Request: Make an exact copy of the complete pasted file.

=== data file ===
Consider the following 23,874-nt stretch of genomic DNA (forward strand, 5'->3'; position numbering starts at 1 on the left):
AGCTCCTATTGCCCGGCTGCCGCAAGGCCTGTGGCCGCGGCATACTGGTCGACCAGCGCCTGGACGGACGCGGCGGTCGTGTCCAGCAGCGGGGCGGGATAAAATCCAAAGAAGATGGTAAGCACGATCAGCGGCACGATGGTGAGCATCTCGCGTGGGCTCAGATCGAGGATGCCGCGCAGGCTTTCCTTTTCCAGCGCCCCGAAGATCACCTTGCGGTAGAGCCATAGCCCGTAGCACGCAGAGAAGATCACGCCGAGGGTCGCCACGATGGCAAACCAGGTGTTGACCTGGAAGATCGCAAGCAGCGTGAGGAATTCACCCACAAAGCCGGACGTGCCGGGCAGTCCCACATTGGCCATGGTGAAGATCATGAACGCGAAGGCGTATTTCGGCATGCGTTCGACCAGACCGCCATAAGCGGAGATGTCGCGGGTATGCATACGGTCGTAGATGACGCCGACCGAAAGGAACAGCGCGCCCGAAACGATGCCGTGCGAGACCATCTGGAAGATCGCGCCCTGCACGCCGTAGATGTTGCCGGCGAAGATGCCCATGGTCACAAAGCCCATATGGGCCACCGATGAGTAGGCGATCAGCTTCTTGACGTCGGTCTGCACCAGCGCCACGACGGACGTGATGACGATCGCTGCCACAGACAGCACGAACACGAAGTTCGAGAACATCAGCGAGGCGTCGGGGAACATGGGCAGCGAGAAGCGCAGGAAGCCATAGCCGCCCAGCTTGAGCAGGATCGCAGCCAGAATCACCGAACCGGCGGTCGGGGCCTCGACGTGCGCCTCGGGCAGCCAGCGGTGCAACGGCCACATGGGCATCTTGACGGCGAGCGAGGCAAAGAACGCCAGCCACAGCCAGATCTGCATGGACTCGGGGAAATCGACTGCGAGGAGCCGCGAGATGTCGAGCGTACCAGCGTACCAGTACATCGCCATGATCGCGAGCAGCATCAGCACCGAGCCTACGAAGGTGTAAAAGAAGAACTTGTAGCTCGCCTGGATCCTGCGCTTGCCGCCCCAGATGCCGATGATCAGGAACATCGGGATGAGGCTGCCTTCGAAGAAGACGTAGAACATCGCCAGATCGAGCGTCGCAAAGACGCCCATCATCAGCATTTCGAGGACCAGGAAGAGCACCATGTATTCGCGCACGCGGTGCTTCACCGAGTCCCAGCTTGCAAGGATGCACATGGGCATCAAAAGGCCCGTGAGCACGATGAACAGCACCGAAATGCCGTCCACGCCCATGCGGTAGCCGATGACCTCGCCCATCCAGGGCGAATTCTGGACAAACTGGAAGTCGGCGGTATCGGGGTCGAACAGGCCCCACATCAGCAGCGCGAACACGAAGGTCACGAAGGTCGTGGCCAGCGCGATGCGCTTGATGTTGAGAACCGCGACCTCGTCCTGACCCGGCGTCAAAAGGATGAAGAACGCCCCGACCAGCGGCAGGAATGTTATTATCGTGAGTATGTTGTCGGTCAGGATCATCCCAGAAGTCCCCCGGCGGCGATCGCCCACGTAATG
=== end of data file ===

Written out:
Consider the following 23,874-nt stretch of genomic DNA (forward strand, 5'->3'; position numbering starts at 1 on the left):
AGCTCCTATTGCCCGGCTGCCGCAAGGCCTGTGGCCGCGGCATACTGGTCGACCAGCGCCTGGACGGACGCGGCGGTCGTGTCCAGCAGCGGGGCGGGATAAAATCCAAAGAAGATGGTAAGCACGATCAGCGGCACGATGGTGAGCATCTCGCGTGGGCTCAGATCGAGGATGCCGCGCAGGCTTTCCTTTTCCAGCGCCCCGAAGATCACCTTGCGGTAGAGCCATAGCCCGTAGCACGCAGAGAAGATCACGCCGAGGGTCGCCACGATGGCAAACCAGGTGTTGACCTGGAAGATCGCAAGCAGCGTGAGGAATTCACCCACAAAGCCGGACGTGCCGGGCAGTCCCACATTGGCCATGGTGAAGATCATGAACGCGAAGGCGTATTTCGGCATGCGTTCGACCAGACCGCCATAAGCGGAGATGTCGCGGGTATGCATACGGTCGTAGATGACGCCGACCGAAAGGAACAGCGCGCCCGAAACGATGCCGTGCGAGACCATCTGGAAGATCGCGCCCTGCACGCCGTAGATGTTGCCGGCGAAGATGCCCATGGTCACAAAGCCCATATGGGCCACCGATGAGTAGGCGATCAGCTTCTTGACGTCGGTCTGCACCAGCGCCACGACGGACGTGATGACGATCGCTGCCACAGACAGCACGAACACGAAGTTCGAGAACATCAGCGAGGCGTCGGGGAACATGGGCAGCGAGAAGCGCAGGAAGCCATAGCCGCCCAGCTTGAGCAGGATCGCAGCCAGAATCACCGAACCGGCGGTCGGGGCCTCGACGTGCGCCTCGGGCAGCCAGCGGTGCAACGGCCACATGGGCATCTTGACGGCGAGCGAGGCAAAGAACGCCAGCCACAGCCAGATCTGCATGGACTCGGGGAAATCGACTGCGAGGAGCCGCGAGATGTCGAGCGTACCAGCGTACCAGTACATCGCCATGATCGCGAGCAGCATCAGCACCGAGCCTACGAAGGTGTAAAAGAAGAACTTGTAGCTCGCCTGGATCCTGCGCTTGCCGCCCCAGATGCCGATGATCAGGAACATCGGGATGAGGCTGCCTTCGAAGAAGACGTAGAACATCGCCAGATCGAGCGTCGCAAAGACGCCCATCATCAGCATTTCGAGGACCAGGAAGAGCACCATGTATTCGCGCACGCGGTGCTTCACCGAGTCCCAGCTTGCAAGGATGCACATGGGCATCAAAAGGCCCGTGAGCACGATGAACAGCACCGAAATGCCGTCCACGCCCATGCGGTAGCCGATGACCTCGCCCATCCAGGGCGAATTCTGGACAAACTGGAAGTCGGCGGTATCGGGGTCGAACAGGCCCCACATCAGCAGCGCGAACACGAAGGTCACGAAGGTCGTGGCCAGCGCGATGCGCTTGATGTTGAGAACCGCGACCTCGTCCTGACCCGGCGTCAAAAGGATGAAGAACGCCCCGACCAGCGGCAGGAATGTTATTATCGTGAGTATGTTGTCGGTCAGGATCATCCCAGAAGTCCCCCGGCGGCGATCGCCCACGTAATG